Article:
The Central Front D+5 (14 July, 1987) Part I

Not long after 0100 hours CEST, a diplomat at the Soviet consulate in Geneva was hand-delivered a message by a middle-aged, bookish official from the Swiss Federal Department of Foreign Affairs. The Swiss official explained that the message came from a West German man claiming to be a representative for a bloc of West German, …

The Southern Flank D+5 (14 July, 1987) Part II

Since their introduction into the conflict, Libya’s air and naval forces had not performed as Colonel Gaddafi promised they would. The expectations of their Soviet allies had been more realistic, but even they were not being met. Libya’s main role in a theater-wide conflict was to close off the central Mediterranean to NATO naval vessels, …

The Southern Flank D+5 (14 July, 1987) Part I

Saratoga’s air wing went back into action in the pre-dawn hours. The morning’s target list included POL facilities and staging areas in southern Bulgaria. CVW-17s airstrikes were not preceded by cruise missile strikes as they had been twenty-four hours earlier. The Los Angeles class attack submarines that had fired most of the TLAMs against targets …

The North Atlantic D+5 (14 July, 1987) Part II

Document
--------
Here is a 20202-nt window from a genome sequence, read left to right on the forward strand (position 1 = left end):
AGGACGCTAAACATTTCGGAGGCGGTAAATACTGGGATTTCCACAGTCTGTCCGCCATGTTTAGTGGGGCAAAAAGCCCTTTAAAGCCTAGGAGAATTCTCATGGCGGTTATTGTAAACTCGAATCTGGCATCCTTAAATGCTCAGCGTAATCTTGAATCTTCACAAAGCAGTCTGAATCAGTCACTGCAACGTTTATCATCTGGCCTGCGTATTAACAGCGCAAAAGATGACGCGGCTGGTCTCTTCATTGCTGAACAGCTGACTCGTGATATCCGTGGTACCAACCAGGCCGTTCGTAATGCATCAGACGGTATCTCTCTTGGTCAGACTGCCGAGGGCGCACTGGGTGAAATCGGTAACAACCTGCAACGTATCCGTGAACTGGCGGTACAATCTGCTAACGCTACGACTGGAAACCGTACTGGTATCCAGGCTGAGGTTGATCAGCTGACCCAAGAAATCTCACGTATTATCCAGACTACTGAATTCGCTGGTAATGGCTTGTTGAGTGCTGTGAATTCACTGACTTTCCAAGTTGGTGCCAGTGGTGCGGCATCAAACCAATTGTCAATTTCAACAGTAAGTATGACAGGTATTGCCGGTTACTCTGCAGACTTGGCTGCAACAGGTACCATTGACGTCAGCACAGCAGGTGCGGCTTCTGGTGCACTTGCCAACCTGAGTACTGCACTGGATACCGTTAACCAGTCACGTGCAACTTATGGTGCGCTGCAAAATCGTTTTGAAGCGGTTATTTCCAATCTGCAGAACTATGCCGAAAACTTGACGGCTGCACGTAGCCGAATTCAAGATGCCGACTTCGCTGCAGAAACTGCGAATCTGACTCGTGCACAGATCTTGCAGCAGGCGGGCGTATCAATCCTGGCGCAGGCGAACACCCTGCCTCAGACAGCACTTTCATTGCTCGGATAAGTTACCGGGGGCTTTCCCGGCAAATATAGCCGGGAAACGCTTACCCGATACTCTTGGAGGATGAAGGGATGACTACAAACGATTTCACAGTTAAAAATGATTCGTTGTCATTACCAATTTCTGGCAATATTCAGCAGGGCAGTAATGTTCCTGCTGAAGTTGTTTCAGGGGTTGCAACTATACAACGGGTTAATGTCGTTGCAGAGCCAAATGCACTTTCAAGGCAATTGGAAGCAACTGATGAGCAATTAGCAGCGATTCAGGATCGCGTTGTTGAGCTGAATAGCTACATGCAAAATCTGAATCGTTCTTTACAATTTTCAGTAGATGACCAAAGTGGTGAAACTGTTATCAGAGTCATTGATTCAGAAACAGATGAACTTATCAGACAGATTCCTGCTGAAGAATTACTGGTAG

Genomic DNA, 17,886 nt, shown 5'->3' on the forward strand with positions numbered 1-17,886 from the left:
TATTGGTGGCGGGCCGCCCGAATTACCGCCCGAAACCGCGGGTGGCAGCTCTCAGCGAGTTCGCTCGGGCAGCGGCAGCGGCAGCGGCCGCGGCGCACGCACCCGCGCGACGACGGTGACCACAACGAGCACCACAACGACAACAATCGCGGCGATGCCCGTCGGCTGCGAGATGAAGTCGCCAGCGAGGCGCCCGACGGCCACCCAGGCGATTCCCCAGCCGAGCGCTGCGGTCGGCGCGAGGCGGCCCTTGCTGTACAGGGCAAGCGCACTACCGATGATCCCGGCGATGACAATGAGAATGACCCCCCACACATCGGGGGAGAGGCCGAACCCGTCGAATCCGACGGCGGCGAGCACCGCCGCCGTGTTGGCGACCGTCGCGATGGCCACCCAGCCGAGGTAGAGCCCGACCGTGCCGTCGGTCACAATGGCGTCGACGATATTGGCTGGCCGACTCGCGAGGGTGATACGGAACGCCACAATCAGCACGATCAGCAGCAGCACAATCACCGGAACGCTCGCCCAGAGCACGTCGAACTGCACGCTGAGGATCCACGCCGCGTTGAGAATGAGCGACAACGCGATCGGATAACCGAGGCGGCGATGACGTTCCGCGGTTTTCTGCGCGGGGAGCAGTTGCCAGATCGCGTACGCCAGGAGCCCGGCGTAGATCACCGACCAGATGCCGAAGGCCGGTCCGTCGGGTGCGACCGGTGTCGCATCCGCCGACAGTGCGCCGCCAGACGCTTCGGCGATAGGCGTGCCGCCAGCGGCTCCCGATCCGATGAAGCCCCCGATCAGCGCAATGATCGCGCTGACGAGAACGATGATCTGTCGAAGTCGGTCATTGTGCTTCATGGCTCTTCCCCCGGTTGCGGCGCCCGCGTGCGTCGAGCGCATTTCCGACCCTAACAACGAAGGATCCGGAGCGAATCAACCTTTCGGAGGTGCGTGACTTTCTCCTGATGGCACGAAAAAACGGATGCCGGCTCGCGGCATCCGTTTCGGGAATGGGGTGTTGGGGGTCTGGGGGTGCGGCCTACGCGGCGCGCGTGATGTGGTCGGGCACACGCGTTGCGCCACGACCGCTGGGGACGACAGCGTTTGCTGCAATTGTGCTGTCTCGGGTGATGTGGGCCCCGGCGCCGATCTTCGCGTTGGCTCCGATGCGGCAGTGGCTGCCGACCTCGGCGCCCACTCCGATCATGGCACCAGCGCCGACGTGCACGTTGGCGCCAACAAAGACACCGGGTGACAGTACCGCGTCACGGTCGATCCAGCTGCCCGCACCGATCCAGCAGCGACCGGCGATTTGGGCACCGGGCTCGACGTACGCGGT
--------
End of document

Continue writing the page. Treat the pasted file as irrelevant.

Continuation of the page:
The Red Banner Northern Fleet’s intelligence projection of the NATO convoy picture in the North Atlantic was remarkably accurate in many regards. Convoy 27-1, NATO’s first wartime Atlantic convoy was approaching Le Havre on the morning of D+5 and by mid-afternoon its merchant vessels were starting to disembark material. Behind it, two more convoys were …

The North Atlantic D+5 (14 July, 1987) Part I

All of the hopes which commander-in-chief of the Red Banner Northern Fleet Admiral Ivan Kapitanets held regarding closer coordination between his attack submarines operating beneath the  waters of the North Atlantic had been dashed by the early afternoon. The reports reaching his headquarters in Severmorsk made it perfectly clear coordination was not improving. This didn’t …

The Northern Flank: D+5 (14 July, 1987) Part I

It did not take long for word of the pending offensive counter-air effort to reach Oslo. The Norwegian government was directly opposed to the measure. Like many officers at AFNORTH headquarters, Norway’s civilian leaders were worried the commitment of so much airpower to efforts in the north would leave NATO airbases, and Norwegian cities in …

The North Atlantic D+4 (13 July, 1987) Part III

Later in the afternoon, fifteen Bear D reconnaissance aircraft came across Northern Norway, and  headed south over the Norwegian Sea. As the Bears approached within 200 miles of the Icelandic coast they descended to altitudes of between 300 and 500 feet. The five formations of three aircraft each separated as they neared the Iceland-Faroes gap …